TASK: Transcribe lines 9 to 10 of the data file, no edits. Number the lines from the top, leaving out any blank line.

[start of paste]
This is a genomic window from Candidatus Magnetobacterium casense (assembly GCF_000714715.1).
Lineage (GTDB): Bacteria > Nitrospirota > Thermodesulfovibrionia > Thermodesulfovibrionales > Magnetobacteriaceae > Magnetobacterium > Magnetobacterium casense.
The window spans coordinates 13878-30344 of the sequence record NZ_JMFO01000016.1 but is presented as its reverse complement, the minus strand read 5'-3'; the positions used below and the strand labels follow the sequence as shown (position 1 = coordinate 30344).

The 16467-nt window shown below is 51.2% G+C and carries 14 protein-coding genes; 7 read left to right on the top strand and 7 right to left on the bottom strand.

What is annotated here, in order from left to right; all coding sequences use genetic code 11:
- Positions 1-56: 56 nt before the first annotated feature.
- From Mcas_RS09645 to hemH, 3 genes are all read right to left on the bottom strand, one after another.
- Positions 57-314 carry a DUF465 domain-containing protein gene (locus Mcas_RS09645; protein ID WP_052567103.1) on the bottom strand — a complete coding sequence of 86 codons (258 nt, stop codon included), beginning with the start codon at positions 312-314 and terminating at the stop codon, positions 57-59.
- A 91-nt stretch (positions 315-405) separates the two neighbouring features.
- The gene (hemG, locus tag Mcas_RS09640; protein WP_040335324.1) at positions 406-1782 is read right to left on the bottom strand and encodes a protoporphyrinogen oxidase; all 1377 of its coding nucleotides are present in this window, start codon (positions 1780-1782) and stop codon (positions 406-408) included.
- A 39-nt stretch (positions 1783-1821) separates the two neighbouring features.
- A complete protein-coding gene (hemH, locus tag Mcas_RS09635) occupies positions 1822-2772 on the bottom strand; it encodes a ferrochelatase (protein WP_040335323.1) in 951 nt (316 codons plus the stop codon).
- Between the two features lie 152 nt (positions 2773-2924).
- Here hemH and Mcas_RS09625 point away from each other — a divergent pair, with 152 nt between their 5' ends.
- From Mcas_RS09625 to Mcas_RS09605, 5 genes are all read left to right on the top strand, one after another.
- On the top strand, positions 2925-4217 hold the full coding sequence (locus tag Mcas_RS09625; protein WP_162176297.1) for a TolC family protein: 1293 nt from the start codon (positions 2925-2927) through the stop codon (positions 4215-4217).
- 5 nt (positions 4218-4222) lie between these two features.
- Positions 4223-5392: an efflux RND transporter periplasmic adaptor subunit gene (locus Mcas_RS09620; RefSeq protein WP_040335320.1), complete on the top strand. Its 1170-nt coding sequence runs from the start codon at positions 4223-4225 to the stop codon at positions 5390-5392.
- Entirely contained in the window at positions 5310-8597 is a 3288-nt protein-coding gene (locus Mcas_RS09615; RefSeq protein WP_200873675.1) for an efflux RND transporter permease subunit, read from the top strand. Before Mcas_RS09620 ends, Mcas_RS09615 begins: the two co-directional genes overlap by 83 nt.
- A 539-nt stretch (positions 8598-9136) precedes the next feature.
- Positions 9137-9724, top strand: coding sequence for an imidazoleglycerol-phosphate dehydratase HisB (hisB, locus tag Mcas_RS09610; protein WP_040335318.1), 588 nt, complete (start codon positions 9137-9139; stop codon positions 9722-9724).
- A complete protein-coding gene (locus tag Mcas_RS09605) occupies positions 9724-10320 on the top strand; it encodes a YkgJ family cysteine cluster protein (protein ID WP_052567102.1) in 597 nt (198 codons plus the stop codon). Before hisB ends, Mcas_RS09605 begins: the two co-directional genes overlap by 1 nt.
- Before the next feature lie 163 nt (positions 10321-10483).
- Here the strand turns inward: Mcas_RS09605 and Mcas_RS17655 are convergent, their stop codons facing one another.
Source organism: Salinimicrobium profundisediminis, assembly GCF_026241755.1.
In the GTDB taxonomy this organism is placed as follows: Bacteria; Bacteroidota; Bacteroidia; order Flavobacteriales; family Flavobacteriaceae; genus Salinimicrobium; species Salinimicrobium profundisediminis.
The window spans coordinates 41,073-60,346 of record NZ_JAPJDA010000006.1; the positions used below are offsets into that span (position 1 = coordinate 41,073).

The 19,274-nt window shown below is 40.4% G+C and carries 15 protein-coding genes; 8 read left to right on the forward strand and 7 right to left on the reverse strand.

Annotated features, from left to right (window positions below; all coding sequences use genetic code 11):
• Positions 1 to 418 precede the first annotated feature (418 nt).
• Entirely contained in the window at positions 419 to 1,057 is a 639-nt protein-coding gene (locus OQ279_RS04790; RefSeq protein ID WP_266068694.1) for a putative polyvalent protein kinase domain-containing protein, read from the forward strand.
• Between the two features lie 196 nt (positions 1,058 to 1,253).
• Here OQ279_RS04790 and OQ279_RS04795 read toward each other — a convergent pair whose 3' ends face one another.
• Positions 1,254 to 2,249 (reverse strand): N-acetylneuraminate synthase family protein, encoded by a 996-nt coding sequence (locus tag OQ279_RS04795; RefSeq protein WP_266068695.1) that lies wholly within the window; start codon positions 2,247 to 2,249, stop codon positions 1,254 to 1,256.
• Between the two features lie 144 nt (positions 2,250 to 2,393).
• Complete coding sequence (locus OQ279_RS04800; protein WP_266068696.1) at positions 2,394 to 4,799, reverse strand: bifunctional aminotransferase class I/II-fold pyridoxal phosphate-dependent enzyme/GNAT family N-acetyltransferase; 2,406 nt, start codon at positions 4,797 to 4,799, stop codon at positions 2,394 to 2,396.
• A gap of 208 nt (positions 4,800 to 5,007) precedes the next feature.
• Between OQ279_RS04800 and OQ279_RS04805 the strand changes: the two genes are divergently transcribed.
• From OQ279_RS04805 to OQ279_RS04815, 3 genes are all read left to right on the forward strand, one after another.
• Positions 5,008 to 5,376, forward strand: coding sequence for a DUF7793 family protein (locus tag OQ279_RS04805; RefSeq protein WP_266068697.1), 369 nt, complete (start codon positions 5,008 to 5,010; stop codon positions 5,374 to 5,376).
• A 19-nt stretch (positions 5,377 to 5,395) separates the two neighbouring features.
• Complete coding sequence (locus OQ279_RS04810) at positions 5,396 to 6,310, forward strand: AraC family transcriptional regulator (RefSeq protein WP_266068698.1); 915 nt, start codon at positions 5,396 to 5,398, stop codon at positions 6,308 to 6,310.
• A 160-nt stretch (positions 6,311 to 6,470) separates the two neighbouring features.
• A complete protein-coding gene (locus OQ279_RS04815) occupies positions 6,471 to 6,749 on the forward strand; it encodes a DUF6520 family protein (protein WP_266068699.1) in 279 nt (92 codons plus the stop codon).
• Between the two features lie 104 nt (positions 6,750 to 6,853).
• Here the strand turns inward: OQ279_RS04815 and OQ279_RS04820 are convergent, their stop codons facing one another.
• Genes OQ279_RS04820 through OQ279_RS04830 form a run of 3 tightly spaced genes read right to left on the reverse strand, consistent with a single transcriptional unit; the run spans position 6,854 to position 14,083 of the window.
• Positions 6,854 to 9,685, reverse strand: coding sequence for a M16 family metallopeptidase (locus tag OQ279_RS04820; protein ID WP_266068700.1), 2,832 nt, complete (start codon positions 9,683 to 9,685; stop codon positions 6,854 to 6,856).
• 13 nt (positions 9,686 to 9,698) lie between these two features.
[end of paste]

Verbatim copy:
- A 91-nt stretch (positions 315-405) separates the two neighbouring features.
- The gene (hemG, locus tag Mcas_RS09640; protein WP_040335324.1) at positions 406-1782 is read right to left on the bottom strand and encodes a protoporphyrinogen oxidase; all 1377 of its coding nucleotides are present in this window, start codon (positions 1780-1782) and stop codon (positions 406-408) included.